Travelling to Morocco with a motorhome (and two dogs!)

David & Sharon say...

"When we purchased our Carthago we had hopes of making some longer trips where having the extra storage space inside would make all the difference to our comfort and enjoyment. Morocco had been on our radar for some time, being so close to Europe but yet being part of the African continent it seemed an exotic and interesting destination. And so it proved to be! The other motivation was it lies outside the Schengen area so all the time we spent there did not count against the 90 day maximum we could spend in Europe.

We set off from our home in Inverness just after Christmas and crossed through the tunnel a couple of days later. As we have two lively Spaniels the tunnel is the perfect way for us to cross the Channel as they sit with us inside our Motorhome for the 25 minute crossing. They both have EU Passports so it was a straightforward process going through customs.

Approximately a week later we arrived in Algeciras where we purchased ferry tickets to Tangier Med from the well known Carlos Travel Agency. They had the best prices and know the system inside out so we were in and out quickly clutching our free gifts of Prosecco and Spanish biscuits! There was a complication though as we required animal health certificates for each of our dogs and once issued were only valid for 24 hours! Fortunately the nearby vet was used to issuing these but after that we had to drive to the customs office at the port to get them validated. Quite a carry on plus we were down 200 Euros. There is no problem sleeping overnight in the car park opposite the vets. We did along with about 40 other vans! We also took the opportunity to stock up on beer, wine and spirits to last a month. Alcohol is hard to find in Morocco and if you do it is expensive.

The next morning we arrived in good time for the 08.00 crossing and were now properly on our way. It took about 90 minutes sailing plus the same again to clear the Moroccan Customs. Our Motorhome had to go through a giant scanning machine but fortunately they weren't  interested in our alcohol. Neither were they interested in the animal health certificates we had gone to so much bother to obtain!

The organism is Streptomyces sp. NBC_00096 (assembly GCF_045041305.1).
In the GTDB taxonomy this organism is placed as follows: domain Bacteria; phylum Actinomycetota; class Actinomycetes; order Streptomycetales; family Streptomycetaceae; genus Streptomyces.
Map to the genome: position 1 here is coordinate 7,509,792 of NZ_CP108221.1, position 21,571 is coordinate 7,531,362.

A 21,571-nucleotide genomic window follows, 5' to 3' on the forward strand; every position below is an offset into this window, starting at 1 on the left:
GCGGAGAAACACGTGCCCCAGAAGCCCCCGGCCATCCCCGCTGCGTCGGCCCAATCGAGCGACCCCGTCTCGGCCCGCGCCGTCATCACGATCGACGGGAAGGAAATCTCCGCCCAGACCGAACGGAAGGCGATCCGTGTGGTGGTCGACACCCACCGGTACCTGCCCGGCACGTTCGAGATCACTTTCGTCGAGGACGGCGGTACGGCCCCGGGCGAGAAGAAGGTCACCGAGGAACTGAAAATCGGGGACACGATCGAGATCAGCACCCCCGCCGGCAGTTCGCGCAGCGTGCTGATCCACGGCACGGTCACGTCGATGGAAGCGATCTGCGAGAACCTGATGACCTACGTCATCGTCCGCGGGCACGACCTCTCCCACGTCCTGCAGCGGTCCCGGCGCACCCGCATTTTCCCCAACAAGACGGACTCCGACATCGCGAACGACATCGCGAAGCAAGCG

Immediately beyond customs we came across several portacabins where you could exchange currency and purchase Moroccan SIM cards, a very handy stop for us.

On the West Coast of Morocco runs a modern dual carriageway from Tangier Med all the way south to the town of Safi. If you cut off at Casablanca another dual carriageway takes you past the outskirts of Marrakech as far south as Agadir. They are both toll roads but are inexpensive and make for easy driving.

We weren't though overambitious for our first day and made the easy 85km journey to the costal town of Asilah. This proved to be an excellent choice as it is a gentle introduction into Moroccan life. The town has a lovely beach front with plenty hotels, restaurants and shops as well as an interesting Medina.

The next day as confidence grew we travelled another 180 kilometres south to the larger town of Kenitra by which time we were ready for a two night stop to relax a bit and have time to go exploring.


With our confidence growing we visited a couple of the bigger cities, first the capital Rabat before attempting Casablanca. We visited on a Sunday thinking that there may be less traffic which was true to an extent. We struck lucky and found guardian parking within site of their number one attraction Hassan II Mosque. We did find the famous Ricks Cafe but couldn't get in as we were deemed to be inappropriately dressed and we had dogs!